Cubs – The Cubs still have a young core, albeit one which needs some help. The team could move Jason Heyward to center to accommodate Harper, or they could trade Kyle Schwarber to help address other needs. Overall, they are facing tougher competition, and they are going to have to find some way to improve.
Cardinals – The Cardinals are right in the thick of teams who are projected to be in postseason contention next year. While adding Paul Goldschmidt makes them significantly better, they probably still need to add one more significant player to move ahead of the Brewers and Cubs. Harper could well be that guy.
Pirates – The Pirates made an all-in type of move giving up a lot for Chris Archer, but they have not backed that up by signing a position player. Right now, they have fewer prospects, and they are really on the outside looking in when it comes to postseason contention. Really, if their goal is to matter in a loaded NL Central and increasingly top heavy National League, they need Harper to move them into the discussion.
Reds – The Reds just made an interesting trade with the Dodgers to help them try to win now. While many may be skeptical, the Reds are seemingly of the belief they can contend next year. While they already have a lot of names to sort through in that outfield, none of those players are on the level of Harper, nor will they be over the period in which the Reds intend to contend. Tangentially, adding Harper would free up some talented young players to move them in deals for upgrades at other positions.
Dodgers – The Dodgers barely won the NL West last year and made it back to the World Series. During the year, they had more surprising contributions, but they also saw a player like Cody Bellinger regress. Fact is, they could use a player like Harper to help them stave off a team like the Rockies while also helping them capture their first World Series since 1988. After all, the Dodgers are now essentially a World Series or bust team.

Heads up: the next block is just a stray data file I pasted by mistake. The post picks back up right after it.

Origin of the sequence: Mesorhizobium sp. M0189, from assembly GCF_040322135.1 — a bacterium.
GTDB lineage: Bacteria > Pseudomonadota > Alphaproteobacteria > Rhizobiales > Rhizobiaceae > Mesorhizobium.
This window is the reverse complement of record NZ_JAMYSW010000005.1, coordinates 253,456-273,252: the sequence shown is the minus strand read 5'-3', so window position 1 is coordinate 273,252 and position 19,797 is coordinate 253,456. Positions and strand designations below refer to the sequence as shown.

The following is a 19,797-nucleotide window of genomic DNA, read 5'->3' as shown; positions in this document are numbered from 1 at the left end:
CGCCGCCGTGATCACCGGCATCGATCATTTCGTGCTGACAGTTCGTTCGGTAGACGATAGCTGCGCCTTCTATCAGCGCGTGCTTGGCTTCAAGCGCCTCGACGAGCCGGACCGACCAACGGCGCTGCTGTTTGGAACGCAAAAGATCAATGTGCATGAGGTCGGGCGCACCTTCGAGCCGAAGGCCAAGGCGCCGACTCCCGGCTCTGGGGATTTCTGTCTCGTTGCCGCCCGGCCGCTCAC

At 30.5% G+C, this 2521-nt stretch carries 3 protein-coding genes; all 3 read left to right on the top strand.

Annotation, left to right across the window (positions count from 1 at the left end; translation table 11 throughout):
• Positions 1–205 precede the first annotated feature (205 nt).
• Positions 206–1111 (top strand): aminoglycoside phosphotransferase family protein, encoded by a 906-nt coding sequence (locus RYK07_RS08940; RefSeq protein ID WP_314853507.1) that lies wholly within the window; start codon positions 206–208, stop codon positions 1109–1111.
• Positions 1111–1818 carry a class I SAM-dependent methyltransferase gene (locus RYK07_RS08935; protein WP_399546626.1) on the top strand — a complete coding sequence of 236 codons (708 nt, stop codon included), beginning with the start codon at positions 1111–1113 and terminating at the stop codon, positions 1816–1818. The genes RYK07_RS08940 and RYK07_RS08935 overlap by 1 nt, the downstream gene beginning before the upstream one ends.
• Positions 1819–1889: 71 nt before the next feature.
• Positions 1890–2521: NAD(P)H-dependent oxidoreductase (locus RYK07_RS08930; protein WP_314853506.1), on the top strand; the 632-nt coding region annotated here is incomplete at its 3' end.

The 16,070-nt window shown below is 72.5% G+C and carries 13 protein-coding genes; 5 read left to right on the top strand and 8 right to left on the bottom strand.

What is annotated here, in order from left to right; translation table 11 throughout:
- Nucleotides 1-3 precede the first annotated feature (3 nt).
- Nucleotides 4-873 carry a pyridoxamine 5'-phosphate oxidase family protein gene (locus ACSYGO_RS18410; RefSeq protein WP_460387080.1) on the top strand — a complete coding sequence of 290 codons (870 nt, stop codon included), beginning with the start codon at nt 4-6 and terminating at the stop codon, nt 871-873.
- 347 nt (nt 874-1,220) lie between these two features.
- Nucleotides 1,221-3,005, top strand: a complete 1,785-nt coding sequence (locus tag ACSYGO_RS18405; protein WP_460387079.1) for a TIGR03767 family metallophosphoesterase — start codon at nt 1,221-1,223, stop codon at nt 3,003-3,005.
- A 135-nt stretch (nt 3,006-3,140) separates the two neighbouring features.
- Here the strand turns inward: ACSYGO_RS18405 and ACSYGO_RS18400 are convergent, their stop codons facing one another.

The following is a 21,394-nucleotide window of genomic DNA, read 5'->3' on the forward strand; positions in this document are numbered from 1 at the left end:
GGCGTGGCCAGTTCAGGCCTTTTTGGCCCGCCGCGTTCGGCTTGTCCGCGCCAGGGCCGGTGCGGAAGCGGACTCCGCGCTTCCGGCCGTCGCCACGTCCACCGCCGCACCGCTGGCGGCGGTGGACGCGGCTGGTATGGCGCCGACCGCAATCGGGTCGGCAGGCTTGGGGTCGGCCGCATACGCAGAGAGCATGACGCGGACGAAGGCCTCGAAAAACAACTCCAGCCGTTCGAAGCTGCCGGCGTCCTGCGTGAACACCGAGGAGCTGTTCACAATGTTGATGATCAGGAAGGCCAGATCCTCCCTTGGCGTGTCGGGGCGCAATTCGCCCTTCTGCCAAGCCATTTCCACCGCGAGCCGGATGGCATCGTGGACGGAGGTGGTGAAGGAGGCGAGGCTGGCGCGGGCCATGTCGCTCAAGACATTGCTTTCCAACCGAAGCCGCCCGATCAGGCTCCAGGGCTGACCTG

Rockies – The common mistake with the Rockies is assuming that just because they are in Coors Field, they are fine offensively. They’re not. In fact, they’re not very good, and they are especially bad in the outfield. Harper is the guy who could put up superhuman numbers there while helping the Rockies potentially nudge past the Dodgers.
Diamondbacks – Even after trading Goldschmidt and with A.J. Pollock a free agent, the Diamondbacks are not intending to strip it down and rebuild. If they’re not, they can replace Goldschmidt’s production with Harper, which could put them back in contention in the division. After all, the Diamondbacks did lead the NL West heading into September last year.
Giants – It may seem like a new age with a new GM with the Giants, but the team still appears to be going nowhere. They have older players and contract which will be difficult to move, and with Madison Bumgarner and Buster Posey, they still have the last vestiges of their World Series titles. If the team is not moving towards a rebuild, Harper deepens and lengthens that lineup, and he would put them back in the conversation.
Padres – Much like the Reds, the Padres appear to believe they’ve arrived before everyone else believes they have arrived. Adding Harper to this team may not bear fruit in 2019, but in 2020, when we will see the likes of Fernando Tatis, Jr. and their other top prospects emerge, the team will need Harper. They could have him for what could prove to be an extended period of dominance for the Padres.